[Lou Piniella, George Will, Henry Paulson:  chief architects of my weakass ’09]

So, I saw “Up in the Air” Friday night.  It’s a well-made movie, great in parts, except that I could care less about its hatchet man hero (George Clooney) who fires people for a living and how much the filmmakers want me to like him.  Then I noticed that his even colder bastard of a boss who runs the hatchet man agency (Jason Bateman) has a Cubs pennant on his office wall.  So, a light comedy for the rest of us, but cinema verite for the South Side.  What other nation on Earth, while heaping billions on bankers to save themselves, and attacking a black President who wants public option healthcare as a Nazi, would sell you a movie about a hatchet man as its Christmas season hero?  I believe this is the first Xmas movie where Scrooge gets laid.

Still, that brings us to the North Side.  The Ricketts Family has announced their new regime with the kind of news Cubs fans love:  no Jumbotron at Wrigley.   Actually, they didn’t announce it.  This is one of those Paul Sullivan Trib stories that Sully basically makes up.  That is, no one was talking about a Jumbotron.  There’s nowhere in Wrigley to put it.  And legally, they can’t take down the landmarked Civil War scoreboard they have.  So, Sullivan nails down a story that never was, but hard.  For Cub purists, who don’t like Jumbotrons, indoor plumbing, and still enjoy the sounds of 1908 racists in the bleachers, your bubble is safe and sound for now.  Crane Kenney, the Cubs chairman who sent a Greek Orothodox priest down to the dugout to exorcise the goat curse, is quoted by Sullivan on The Tradition:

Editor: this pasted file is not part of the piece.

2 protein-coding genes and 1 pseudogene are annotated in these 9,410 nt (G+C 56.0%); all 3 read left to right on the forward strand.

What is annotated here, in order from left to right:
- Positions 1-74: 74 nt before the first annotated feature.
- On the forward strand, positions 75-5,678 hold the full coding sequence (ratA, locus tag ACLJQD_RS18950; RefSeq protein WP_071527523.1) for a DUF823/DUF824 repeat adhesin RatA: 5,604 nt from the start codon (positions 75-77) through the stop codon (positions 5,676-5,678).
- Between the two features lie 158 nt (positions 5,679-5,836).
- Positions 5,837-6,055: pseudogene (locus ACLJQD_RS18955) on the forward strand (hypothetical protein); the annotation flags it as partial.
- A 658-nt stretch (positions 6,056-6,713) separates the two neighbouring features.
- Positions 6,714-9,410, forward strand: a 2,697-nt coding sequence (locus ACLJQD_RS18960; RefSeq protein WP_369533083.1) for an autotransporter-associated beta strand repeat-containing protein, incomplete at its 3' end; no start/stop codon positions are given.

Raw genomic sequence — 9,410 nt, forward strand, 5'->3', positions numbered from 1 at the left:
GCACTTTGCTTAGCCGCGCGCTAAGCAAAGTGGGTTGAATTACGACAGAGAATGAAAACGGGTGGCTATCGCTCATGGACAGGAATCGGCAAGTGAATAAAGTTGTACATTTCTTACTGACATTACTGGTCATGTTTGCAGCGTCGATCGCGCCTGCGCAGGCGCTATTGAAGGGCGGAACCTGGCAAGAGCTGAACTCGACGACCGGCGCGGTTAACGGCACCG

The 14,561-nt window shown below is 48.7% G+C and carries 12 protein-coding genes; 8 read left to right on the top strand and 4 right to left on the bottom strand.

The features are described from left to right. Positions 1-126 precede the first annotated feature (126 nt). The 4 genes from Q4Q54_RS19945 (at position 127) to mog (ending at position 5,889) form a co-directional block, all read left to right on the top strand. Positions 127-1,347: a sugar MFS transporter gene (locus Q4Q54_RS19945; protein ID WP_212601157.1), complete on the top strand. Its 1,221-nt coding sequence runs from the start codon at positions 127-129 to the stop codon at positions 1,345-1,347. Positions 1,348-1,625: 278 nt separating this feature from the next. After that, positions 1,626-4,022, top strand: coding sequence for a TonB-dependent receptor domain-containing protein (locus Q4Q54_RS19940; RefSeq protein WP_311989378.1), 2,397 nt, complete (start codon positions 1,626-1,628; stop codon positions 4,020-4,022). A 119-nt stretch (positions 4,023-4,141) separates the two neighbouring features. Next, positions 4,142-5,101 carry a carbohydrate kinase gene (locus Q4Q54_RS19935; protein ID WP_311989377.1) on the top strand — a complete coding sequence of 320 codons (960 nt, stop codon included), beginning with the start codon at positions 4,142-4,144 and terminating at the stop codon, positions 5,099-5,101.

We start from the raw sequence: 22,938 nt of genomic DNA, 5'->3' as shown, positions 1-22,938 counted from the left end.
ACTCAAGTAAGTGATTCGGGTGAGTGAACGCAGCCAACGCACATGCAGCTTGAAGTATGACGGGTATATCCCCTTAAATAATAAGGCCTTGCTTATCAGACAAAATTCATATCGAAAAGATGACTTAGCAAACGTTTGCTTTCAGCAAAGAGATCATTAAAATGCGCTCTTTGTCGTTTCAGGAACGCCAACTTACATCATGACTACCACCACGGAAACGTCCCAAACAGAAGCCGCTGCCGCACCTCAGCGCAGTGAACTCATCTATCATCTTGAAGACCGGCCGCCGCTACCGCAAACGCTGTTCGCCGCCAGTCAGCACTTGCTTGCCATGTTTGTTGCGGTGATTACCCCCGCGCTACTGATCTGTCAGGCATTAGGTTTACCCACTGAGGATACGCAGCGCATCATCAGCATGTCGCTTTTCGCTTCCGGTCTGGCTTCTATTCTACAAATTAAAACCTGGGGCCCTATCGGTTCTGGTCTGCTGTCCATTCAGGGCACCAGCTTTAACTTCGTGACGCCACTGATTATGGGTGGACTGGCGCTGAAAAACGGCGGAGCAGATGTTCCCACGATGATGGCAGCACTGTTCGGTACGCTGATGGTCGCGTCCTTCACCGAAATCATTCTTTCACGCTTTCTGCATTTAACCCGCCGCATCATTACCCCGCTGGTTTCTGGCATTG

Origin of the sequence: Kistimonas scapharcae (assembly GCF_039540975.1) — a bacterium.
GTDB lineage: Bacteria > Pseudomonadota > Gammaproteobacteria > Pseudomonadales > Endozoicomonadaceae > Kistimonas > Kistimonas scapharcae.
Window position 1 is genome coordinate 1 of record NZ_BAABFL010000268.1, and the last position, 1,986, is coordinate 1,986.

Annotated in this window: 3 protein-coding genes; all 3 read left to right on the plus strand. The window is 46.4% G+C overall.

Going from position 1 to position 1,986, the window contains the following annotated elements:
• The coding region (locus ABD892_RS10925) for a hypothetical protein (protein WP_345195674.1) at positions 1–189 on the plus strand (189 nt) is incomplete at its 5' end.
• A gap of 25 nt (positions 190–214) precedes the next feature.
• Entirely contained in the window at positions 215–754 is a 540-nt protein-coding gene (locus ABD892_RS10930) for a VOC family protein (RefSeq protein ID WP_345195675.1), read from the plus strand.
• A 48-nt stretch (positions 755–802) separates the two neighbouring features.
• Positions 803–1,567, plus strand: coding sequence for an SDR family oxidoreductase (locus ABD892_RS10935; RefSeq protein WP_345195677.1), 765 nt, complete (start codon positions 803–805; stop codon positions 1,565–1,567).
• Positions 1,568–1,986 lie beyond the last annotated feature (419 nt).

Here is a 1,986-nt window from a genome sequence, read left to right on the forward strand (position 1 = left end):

But team president Crane Kenney said he’s never heard chairman Tom Ricketts broach the subject of a Jumbotron.

“I don’t know where we would (place) one,” he said. “Certainly you’re not going to touch the scoreboard we have, except for the re-facing (of the back).”

If you can’t go big, go small. Kenney said the Cubs are looking at the possibility of installing an intranet at Wrigley for fans carrying iPhones and other smartphones, giving them access to stats and instant replays. He said San Francisco and San Diego are among the organizations with technology giving fans at the ballparks access to game information on handheld devices.

The historic centerfield scoreboard has no room for video replay, and is landmarked anyways and can’t be touched.

“We know there is a little bit of an information desert at Wrigley that doesn’t exist anywhere elsewhere, and we are going to tackle it in other ways,” he said. “But I don’t know if we’ll do a Jumbotron.”